The Millennials Unaddressed Public Health Issue

father and daughter

I am seeing a disturbing trend for our young people. It is affecting every socioeconomic/racial/religious/cultural background. Fathers are absent. Too many have simply dropped out of their children’s lives. I knew this was a problem for my own children, however I did not realize how common it was among young people until a recent conversation with my young teen daughter regarding an incident at school. She had to go to the office with a friend, for support, because the girl’s absent father showed up to try to guilt her to let him back in her life although he had chose drugs over her. After recounting this story, my daughter went on naming all her friends who have absent fathers… all did but one.

Most research is focused on the effects of the mother’s presence/absence/level of education and the like on their children; very little focus on the effects of fathers on their children. However, with the increase of divorce rates, pregnancy out of wedlock, military deployments, and incarcerations more studies are being done on the effects of absent fathers and some alarming trends are showing up. Of school dropouts, 71% have absent fathers. 90% of runaways have absent fathers. 85% of teen prisoners have absent fathers. Preschoolers of absent fathers are 40 times more likely to be sexually abused. Children of absent fathers are more likely to die young, be sexually active younger, have teen pregnancies, abuse drug and alcohol, suffer psychosomatic health problems, and battle mental health issues. Sadly, girls are adversely affected more by an absent father than boys.

Edward Kruk Ph.d remarked in Co-parenting After Divorce, “Obama’s 2011 Father’s Day speech lamented on irresponsibility of ‘deadbeat fathers’ footloose and fancy free from taking responsibility for their children.” This is sadly the crux of the problem. Many men feel that after divorce or separation their obligations to their children are severed along with their marital ties. The term absent fathers refers to those fathers that are not involved in their children’s lives due to their own choices; whether they stay away or are incarcerated. The separation due to deployment or death affects children minimally in comparison to lifestyle choices creating the separation. David Blankenhorn, of Fatherless America, said that the “‘father deficit’ should be treated as a public health issue” which was supported by a report from University of Birmingham. Men need to own up to their responsibilities to their children. If being a dad spending quality time with their children is beyond their ability, at the very least pay child support fully and on time along with an extra they can afford to give to their children.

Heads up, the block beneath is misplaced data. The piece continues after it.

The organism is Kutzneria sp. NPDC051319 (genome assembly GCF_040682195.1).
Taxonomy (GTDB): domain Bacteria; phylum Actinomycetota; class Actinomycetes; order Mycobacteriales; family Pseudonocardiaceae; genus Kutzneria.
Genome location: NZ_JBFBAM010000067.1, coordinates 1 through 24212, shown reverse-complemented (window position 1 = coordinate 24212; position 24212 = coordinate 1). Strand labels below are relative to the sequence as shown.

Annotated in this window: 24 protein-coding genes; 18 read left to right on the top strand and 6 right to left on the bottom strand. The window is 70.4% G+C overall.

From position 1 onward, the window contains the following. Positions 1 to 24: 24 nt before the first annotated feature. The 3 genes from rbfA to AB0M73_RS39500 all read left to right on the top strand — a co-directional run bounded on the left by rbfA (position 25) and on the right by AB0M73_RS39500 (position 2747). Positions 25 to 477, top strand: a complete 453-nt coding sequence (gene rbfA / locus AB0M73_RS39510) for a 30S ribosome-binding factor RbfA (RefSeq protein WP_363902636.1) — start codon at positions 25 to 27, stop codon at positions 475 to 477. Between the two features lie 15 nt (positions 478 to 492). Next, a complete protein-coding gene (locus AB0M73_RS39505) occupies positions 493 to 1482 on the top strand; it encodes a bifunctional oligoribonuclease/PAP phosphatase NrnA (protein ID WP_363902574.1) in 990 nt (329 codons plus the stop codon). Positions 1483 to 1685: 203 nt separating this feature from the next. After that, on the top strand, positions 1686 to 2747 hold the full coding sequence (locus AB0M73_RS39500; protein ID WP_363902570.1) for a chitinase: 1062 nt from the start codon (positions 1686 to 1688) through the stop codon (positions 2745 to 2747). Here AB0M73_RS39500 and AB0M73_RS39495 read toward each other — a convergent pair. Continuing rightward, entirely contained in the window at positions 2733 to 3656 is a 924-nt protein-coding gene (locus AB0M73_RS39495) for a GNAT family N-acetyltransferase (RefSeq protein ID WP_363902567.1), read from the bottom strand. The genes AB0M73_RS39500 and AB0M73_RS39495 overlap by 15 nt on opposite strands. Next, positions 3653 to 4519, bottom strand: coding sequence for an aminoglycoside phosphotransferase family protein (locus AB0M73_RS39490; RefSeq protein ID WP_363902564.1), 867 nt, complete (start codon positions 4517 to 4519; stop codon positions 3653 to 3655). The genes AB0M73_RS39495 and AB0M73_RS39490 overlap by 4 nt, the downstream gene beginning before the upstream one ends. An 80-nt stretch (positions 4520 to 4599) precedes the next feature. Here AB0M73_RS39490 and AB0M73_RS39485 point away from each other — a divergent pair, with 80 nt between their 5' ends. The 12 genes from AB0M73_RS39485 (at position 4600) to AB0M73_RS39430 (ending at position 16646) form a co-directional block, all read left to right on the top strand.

Some may feel that they should stay in an unhappy marriage in order to avoid detrimental effects on their children. However, single moms that stay single have less adverse effects than two parent homes in conflict; which is more detrimental to boys than girls. Mothers should not feel that they have failed their children and there is no hope. Studies show that single mothers can have a positive effects on their kids by teaching them adaptive coping mechanisms, financial independence, role modeling, and personal strength. Working single mothers also teach their children family values and responsibility. All these attributes help children to have high career aspirations and financial autonomy. The keys to successful single motherhood parenting are keeping out of the lowest income brackets and remaining single. The influx of men in and out of the children’s lives is the most detrimental. 

As has been the case throughout history, women are the backbone of family and ultimately society. In giving life, we are ultimately responsible for our entire lives for those that we bring into this world. Men may be able to come and go as they please; women cannot and must accept this reality before choosing to have children. In a perfect world, men would be tied to their children and never walk out of their lives. The umbilical cord, however, only connects mother and child and albeit cut in the physical world, it is never cut in the spiritual realm.

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